stirring during fermentation ???

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blazer

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I read on this site that you should stir during fermentation, my instructions didn't say anything about this in my wine kit which is a merlot reserve, I thought you shouldn't open the bucket while it's fermenting because you would introduce oxygen , now what??
Winexpert California Cabernet Merlot.
 

Ohio Bob

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When in primary and SG is high, the must needs oxygen for the yeast cells to reproduce. Once SG gets to approximately 1.020 or 1.030, they stop reproducing, but continue to convert sugar to alcohol. At this point you can put the lid on the keep all the CO2 which protects the wine from bacterial spoilage.
 

blazer

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When in primary and SG is high, the must needs oxygen for the yeast cells to reproduce. Once SG gets to approximately 1.020 or 1.030, they stop reproducing, but continue to convert sugar to alcohol. At this point you can put the lid on the keep all the CO2 which protects the wine from bacterial spoilage.
but can i open it and stir? without doing any damage?
 
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@blazer In my opinion there are two things going on for you.
1. Kit wine making is a way to accelerate the process of wine making even for those who don’t know much about it. I was there 4 years ago.
2. Reading this forum is a way to accelerate your understanding of what’s going on in the wine making process. You can certainly follow the directions that come with the kits and your wine will turn out good enough to be proud of.
It is a great way to start out. After you’ve made a few kits, if you’ve also been reading this forum, you’ll gain confidence and will want to introduce tweaks to your process in hopes of improving your wine. My advice is to keep making kits and keep reading the forum and keep asking questions. So, stay the course you’ve on, you’re doing great.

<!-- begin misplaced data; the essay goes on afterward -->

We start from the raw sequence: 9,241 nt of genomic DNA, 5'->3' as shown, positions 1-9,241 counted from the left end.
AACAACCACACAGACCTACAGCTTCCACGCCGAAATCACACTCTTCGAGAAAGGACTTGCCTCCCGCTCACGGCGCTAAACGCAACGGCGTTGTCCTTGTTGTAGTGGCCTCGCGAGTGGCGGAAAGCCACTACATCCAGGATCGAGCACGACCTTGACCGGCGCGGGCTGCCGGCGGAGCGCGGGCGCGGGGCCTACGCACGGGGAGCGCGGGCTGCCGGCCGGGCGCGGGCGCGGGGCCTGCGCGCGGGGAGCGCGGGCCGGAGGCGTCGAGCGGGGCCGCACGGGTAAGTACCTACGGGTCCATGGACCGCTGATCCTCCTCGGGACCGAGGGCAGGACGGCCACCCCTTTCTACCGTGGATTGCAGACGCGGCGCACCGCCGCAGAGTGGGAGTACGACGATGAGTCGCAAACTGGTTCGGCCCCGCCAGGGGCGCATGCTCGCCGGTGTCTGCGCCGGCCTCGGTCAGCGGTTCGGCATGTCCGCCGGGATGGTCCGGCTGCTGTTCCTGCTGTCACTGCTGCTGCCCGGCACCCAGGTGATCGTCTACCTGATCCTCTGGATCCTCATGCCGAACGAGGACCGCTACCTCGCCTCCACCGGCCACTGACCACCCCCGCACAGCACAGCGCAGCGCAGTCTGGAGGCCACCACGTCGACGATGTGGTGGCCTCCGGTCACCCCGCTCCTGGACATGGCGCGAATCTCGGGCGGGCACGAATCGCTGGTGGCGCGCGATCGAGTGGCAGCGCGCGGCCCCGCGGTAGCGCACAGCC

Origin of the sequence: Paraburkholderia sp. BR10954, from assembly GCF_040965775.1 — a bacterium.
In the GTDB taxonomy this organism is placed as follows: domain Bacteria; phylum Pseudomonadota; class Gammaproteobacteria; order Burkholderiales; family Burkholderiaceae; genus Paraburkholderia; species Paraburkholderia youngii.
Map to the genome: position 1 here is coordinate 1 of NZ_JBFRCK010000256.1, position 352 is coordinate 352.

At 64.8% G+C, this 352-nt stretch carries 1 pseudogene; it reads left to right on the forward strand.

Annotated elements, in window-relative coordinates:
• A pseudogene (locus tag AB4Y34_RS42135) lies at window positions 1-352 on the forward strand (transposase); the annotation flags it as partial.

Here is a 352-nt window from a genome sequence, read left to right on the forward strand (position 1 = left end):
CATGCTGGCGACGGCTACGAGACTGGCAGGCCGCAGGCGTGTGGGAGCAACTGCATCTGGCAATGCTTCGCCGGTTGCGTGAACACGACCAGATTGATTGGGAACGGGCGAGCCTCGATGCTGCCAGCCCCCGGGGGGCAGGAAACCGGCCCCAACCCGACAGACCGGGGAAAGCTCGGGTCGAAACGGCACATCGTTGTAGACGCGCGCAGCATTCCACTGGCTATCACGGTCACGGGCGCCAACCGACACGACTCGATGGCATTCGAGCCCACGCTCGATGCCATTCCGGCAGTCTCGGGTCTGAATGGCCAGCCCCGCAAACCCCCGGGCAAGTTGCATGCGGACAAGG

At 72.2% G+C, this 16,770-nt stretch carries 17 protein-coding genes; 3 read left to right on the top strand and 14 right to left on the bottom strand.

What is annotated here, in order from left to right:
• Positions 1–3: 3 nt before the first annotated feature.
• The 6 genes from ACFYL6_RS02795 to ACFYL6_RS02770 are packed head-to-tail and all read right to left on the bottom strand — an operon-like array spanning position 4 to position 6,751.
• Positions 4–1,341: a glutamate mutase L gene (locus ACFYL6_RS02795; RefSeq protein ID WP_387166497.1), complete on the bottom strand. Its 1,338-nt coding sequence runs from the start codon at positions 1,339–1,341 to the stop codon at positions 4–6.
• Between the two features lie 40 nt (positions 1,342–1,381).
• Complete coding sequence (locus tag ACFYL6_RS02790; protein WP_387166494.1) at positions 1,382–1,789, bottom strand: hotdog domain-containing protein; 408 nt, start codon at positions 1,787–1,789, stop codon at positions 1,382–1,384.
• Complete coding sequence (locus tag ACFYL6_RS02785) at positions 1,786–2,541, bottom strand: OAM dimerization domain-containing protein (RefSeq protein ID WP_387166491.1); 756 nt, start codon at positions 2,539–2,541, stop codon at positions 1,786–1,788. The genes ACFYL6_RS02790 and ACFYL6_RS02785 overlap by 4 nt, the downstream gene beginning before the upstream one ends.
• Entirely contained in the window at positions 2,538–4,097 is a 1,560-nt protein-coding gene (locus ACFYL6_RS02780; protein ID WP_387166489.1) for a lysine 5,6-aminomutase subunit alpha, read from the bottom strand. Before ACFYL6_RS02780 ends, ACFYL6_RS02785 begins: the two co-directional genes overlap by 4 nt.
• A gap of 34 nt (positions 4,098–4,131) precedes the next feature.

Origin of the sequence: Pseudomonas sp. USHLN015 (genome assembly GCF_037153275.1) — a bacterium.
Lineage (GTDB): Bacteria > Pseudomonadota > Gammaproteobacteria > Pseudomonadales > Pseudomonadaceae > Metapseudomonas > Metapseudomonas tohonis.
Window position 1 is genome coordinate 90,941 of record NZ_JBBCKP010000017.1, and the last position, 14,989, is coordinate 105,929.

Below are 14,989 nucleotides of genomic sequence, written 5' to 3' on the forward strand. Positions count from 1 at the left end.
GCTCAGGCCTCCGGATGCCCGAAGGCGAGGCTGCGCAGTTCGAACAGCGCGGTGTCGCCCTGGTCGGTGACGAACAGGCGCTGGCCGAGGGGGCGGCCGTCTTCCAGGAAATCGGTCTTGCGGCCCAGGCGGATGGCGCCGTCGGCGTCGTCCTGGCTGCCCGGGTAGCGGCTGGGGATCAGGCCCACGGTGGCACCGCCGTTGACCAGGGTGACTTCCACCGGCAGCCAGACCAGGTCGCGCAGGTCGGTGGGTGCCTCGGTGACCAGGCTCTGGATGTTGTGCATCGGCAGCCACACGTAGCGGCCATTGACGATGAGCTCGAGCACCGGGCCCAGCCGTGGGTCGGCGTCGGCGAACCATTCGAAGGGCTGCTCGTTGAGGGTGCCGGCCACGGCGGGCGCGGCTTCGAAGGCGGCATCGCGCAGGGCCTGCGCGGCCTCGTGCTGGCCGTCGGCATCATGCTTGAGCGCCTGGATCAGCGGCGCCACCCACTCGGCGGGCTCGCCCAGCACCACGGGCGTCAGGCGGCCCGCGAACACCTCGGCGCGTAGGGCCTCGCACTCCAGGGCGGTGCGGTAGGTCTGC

blazer

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@blazer In my opinion there are two things going on for you.
1. Kit wine making is a way to accelerate the process of wine making even for those who don’t know much about it. I was there 4 years ago.
2. Reading this forum is a way to accelerate your understanding of what’s going on in the wine making process. You can certainly follow the directions that come with the kits and your wine will turn out good enough to be proud of.
It is a great way to start out. After you’ve made a few kits, if you’ve also been reading this forum, you’ll gain confidence and will want to introduce tweaks to your process in hopes of improving your wine. My advice is to keep making kits and keep reading the forum and keep asking questions. So, stay the course you’ve on, you’re doing great.
Thanks, I got a reading today of 1.010 , and that's only after 4 days, I'm going to keep stirring it every day until day 14.
 

FlamingoEmporium

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That’s doing very good. Don’t pay strict attention to any timetables in the instruction. (yes, if you follow them you would still get wine) pay attention to your hydrometer and the look and reaction of your wine. 1.010 indicates fermentation is almost complete in this case. when you stir over the next day or 2 you will probably notice less action in the fermenter. I would consider moving to secondary in a day or two.

those winexpert kits appear to be near foolproof, even after 10 years in a basement
 

blazer